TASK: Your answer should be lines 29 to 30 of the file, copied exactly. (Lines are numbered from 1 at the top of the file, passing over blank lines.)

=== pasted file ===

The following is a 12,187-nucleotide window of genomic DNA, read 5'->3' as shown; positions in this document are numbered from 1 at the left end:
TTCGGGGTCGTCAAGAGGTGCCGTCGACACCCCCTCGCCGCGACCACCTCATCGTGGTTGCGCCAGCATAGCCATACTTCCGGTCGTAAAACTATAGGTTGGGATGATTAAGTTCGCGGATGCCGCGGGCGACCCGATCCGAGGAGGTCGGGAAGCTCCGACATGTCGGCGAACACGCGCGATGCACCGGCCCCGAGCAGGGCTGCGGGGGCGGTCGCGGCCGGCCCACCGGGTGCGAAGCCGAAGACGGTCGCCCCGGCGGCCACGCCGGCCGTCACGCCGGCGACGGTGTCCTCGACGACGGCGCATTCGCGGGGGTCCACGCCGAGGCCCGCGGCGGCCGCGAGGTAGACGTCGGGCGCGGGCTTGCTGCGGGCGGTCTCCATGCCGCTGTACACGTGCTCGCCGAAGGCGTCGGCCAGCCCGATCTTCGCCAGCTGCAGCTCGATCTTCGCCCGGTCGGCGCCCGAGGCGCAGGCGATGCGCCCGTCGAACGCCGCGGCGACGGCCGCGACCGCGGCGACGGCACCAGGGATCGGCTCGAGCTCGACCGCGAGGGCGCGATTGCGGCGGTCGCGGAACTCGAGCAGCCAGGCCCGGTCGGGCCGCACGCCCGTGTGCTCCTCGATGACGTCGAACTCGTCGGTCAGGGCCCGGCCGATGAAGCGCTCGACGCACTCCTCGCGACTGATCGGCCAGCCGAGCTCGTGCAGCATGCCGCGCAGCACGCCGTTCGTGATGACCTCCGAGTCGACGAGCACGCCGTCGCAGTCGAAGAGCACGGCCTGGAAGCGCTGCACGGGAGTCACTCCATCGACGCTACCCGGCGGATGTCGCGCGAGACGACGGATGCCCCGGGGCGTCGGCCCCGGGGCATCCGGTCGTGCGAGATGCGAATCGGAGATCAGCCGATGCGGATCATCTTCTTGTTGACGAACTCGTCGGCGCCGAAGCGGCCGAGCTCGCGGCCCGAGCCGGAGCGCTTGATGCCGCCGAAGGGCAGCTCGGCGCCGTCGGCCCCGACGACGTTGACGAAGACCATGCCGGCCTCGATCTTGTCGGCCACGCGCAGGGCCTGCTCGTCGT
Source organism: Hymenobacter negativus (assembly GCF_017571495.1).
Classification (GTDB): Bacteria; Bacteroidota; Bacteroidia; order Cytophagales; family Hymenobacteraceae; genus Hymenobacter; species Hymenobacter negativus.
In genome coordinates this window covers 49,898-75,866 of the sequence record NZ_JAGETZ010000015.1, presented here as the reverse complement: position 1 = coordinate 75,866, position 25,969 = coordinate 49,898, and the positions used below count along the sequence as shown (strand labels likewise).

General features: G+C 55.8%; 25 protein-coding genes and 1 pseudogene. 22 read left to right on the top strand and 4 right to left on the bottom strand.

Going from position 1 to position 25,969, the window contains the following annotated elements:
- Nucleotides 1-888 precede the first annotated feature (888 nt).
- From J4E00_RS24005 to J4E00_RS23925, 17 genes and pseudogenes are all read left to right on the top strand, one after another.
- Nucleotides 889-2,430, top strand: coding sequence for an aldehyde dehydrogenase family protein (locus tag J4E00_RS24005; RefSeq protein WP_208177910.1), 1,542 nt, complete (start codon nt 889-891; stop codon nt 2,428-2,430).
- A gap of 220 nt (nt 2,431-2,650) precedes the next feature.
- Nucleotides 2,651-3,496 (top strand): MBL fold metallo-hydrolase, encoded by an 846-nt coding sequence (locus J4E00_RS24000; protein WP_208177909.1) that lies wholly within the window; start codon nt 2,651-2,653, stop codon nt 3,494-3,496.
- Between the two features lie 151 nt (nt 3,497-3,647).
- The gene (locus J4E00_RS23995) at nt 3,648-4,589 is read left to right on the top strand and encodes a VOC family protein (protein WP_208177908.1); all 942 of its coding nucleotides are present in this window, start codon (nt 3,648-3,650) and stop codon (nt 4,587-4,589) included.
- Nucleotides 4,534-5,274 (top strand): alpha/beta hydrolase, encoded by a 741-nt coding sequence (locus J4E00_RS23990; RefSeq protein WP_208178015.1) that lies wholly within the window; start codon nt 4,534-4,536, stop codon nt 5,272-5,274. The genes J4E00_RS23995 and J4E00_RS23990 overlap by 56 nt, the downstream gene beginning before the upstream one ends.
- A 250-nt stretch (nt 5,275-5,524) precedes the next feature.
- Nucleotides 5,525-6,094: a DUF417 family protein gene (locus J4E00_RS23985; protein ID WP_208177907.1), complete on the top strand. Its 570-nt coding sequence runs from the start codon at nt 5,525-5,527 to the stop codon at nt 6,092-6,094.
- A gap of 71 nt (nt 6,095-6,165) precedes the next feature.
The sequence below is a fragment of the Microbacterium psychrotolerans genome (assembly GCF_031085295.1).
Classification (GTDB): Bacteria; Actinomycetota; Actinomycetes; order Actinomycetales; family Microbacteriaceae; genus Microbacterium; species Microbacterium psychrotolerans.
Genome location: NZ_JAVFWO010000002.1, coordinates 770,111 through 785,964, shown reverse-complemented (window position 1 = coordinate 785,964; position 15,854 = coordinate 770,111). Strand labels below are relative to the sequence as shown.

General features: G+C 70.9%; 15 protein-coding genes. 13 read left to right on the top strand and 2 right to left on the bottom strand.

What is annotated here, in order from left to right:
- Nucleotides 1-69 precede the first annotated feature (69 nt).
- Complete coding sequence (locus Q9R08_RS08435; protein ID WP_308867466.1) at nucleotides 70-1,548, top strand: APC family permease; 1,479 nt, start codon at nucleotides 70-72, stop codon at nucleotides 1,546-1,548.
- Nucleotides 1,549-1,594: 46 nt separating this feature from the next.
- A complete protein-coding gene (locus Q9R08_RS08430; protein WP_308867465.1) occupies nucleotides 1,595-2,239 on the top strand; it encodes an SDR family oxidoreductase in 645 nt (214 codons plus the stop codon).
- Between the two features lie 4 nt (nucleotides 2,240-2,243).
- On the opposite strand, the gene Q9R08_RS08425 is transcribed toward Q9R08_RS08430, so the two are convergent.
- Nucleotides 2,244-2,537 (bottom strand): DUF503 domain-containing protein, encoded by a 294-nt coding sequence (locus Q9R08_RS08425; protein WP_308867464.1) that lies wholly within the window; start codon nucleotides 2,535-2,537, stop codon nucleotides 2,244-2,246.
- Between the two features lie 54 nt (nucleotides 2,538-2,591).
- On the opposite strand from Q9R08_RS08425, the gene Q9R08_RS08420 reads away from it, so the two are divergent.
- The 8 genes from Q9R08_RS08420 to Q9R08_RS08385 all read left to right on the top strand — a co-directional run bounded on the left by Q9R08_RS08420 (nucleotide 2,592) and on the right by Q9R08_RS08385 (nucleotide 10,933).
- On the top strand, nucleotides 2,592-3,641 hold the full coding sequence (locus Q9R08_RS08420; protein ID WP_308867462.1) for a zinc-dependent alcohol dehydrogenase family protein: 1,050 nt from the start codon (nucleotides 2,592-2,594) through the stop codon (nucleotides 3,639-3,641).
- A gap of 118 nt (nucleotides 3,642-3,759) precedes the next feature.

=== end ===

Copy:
- On the opposite strand, the gene Q9R08_RS08425 is transcribed toward Q9R08_RS08430, so the two are convergent.
- Nucleotides 2,244-2,537 (bottom strand): DUF503 domain-containing protein, encoded by a 294-nt coding sequence (locus Q9R08_RS08425; protein WP_308867464.1) that lies wholly within the window; start codon nucleotides 2,535-2,537, stop codon nucleotides 2,244-2,246.